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Electronics Failure Analysis Case Study from ITRI Innovation


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This Electronics Failure Analysis Case Study highlights how ITRI Innovation (a leading electronics testing laboratory) helped a leading assembler of electronics components for the automotive sector.
The failure of a chip component was found to be caused by the encapsulation process. The case study explains the process that enabled this conclusion to be reached and the recommendations that were made to improve long term reliability. Feel free to call +44 1727 871328 to discuss your electronics failure analysis requirements.

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Electronics Failure Analysis Case Study from ITRI Innovation

  1. 1. FAILURE ANALYSIS OF SURFACE MOUNT CHIP COMPONENTS How a failure of a chip component was found to be caused by the encapsulation process and the recommendations made to improve long term reliability
  2. 2. The Client The client is a major assembler of electronic parts for the automotive sector.
  3. 3. The challenge Certain surface mount chip-type components soldered to the printed circuit board were not functioning correctly. The initial suspicion was the quality of the soldered joints. At the outset, the aim of the investigation was to suggest possible modifications to the soldering process in order to improve the longevity of the solder joints.
  4. 4. The problem The chip components are critical to the functionality of the PCB and proper operation of the vehicle would not be possible without resolution of the issue. On closer inspection of the solder joints, the wetting and contact angles seemed fine. The ceramic component body has a different thermal expansion coefficient to the other materials present, so suspicion then shifted to thermal fatigue in the joint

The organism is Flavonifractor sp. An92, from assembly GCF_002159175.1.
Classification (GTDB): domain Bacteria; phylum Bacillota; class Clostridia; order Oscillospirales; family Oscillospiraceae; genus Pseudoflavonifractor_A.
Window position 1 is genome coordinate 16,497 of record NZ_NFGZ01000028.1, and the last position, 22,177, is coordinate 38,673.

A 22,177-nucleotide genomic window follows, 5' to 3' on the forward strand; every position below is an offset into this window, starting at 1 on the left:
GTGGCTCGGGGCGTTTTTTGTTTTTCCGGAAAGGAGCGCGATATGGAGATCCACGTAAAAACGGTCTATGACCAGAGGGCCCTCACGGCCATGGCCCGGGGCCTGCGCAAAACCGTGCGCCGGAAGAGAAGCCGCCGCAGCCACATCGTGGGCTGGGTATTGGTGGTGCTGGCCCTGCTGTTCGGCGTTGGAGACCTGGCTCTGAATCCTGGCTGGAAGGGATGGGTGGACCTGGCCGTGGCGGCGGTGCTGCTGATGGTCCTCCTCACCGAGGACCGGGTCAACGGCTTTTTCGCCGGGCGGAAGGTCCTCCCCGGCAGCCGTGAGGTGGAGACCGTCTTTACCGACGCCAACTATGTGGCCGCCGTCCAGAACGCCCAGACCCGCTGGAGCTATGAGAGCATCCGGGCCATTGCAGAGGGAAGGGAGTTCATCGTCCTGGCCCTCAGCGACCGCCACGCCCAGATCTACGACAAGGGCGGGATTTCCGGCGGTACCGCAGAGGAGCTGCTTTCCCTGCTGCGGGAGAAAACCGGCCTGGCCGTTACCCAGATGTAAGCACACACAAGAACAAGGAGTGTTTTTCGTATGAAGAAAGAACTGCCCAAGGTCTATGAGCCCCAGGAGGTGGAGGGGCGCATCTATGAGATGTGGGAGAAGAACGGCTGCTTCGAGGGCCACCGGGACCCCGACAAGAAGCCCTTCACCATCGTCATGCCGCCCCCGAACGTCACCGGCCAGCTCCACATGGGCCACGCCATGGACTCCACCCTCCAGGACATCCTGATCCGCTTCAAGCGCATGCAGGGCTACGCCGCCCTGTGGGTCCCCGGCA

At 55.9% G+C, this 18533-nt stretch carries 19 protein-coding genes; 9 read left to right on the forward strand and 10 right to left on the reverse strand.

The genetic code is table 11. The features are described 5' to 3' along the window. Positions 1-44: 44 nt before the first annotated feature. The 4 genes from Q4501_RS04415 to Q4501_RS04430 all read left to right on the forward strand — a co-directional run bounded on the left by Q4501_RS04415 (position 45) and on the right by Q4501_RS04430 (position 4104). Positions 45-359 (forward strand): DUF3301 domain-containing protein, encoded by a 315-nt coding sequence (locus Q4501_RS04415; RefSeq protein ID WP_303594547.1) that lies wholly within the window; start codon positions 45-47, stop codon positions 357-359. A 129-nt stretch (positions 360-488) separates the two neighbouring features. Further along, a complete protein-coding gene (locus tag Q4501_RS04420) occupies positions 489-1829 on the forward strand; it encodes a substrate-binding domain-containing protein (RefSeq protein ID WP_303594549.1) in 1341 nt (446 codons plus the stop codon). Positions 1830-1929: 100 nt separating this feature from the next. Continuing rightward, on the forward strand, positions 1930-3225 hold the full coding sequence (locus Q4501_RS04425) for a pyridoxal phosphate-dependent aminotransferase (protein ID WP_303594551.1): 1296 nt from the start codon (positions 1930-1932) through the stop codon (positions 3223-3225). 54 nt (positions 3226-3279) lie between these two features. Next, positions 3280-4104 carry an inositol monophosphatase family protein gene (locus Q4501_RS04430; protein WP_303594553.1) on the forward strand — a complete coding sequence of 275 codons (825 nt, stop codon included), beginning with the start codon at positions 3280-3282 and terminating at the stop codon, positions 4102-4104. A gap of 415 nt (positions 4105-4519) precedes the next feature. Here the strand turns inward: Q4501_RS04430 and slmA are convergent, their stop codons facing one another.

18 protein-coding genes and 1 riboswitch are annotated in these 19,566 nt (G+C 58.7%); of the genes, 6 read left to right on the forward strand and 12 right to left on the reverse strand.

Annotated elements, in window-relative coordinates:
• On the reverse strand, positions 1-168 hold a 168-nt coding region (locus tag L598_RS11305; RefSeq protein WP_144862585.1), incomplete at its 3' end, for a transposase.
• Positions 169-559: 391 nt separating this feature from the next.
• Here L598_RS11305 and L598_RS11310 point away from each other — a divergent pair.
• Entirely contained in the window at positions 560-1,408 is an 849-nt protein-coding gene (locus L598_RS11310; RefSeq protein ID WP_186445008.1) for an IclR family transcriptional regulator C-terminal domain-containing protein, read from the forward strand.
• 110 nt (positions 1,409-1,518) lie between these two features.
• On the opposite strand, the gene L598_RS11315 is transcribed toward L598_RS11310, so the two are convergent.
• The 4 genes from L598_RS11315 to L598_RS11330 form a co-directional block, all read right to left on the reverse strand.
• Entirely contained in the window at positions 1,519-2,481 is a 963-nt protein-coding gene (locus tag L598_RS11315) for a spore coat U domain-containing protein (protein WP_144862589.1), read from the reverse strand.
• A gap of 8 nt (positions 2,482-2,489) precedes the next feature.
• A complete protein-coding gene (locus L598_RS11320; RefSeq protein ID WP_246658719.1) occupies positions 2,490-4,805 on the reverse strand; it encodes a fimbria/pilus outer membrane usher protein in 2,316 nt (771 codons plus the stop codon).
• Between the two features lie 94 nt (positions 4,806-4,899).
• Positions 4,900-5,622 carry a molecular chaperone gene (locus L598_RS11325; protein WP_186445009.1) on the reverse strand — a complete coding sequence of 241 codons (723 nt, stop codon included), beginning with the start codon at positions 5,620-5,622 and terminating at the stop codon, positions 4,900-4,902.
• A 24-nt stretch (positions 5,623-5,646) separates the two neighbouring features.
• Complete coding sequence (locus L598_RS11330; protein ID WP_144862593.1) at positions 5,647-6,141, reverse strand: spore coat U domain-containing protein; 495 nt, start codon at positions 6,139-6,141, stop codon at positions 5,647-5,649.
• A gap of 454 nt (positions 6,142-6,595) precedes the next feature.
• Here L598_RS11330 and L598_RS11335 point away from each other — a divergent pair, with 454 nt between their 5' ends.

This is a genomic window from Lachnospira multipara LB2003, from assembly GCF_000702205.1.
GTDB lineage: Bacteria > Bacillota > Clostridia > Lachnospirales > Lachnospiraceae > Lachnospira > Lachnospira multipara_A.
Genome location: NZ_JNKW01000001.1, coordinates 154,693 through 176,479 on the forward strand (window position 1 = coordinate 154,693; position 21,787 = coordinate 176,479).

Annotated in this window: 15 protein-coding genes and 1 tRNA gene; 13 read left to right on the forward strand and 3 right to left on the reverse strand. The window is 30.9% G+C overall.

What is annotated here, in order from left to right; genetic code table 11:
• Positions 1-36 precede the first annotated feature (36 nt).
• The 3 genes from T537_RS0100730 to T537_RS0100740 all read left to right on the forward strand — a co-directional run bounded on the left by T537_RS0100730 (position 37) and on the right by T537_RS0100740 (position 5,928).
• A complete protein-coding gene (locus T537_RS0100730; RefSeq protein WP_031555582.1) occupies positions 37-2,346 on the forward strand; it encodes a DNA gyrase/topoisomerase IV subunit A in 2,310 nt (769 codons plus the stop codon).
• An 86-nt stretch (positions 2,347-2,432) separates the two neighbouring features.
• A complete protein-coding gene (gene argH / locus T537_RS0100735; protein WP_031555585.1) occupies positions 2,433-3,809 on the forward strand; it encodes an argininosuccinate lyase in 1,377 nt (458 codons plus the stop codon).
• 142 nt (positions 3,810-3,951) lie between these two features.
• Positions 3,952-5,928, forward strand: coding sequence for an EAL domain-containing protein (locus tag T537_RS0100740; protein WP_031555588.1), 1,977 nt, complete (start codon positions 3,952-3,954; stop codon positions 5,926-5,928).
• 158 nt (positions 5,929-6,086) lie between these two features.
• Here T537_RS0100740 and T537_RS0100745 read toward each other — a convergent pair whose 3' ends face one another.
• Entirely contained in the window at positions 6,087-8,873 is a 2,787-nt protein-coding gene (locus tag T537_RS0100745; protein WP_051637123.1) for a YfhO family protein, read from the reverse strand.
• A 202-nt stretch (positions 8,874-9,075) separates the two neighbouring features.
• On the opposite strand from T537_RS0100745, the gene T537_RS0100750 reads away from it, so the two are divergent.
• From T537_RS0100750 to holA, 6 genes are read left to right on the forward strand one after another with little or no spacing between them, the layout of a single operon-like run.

5. 5. The Solution Through cross-sectional analysis and high magnification electron microscopy, ITRI Innovation was able to identify that the soldering and the joint was fine, but that there was a clear crack within the ceramic body of the component that would account for the issues encountered. The PCB is encapsulated in a potting compound during assembly, and examining pre- and post-potted samples revealed that the cause of the issue was not the soldering process or in-service conditions of the product, but rather the curing action of the potting compound which caused the board to bow slightly, thereby introducing mechanical stresses to the component.
  6. 6. The Outcome The replacement of the potting compound with one that had different curing characteristics eliminated the mechanical stresses applied to the board and the solder joints.  A benchmarking exercise was carried out to identify a potting compound that exhibited less shrinkage  Soldered joints from chip components on assembled boards produced with the different potting material were assessed to find presence of the component body cracking  Once candidate potting compounds were shortlisted, the assembled parts were then environmentally tested through thermal cycling, salt spray and vibration to ensure that the potting compounds also provided adequate in-service protection to the board The use of the new potting compound has meant that chip capacitors now continue to work on the board, with no reported failures since.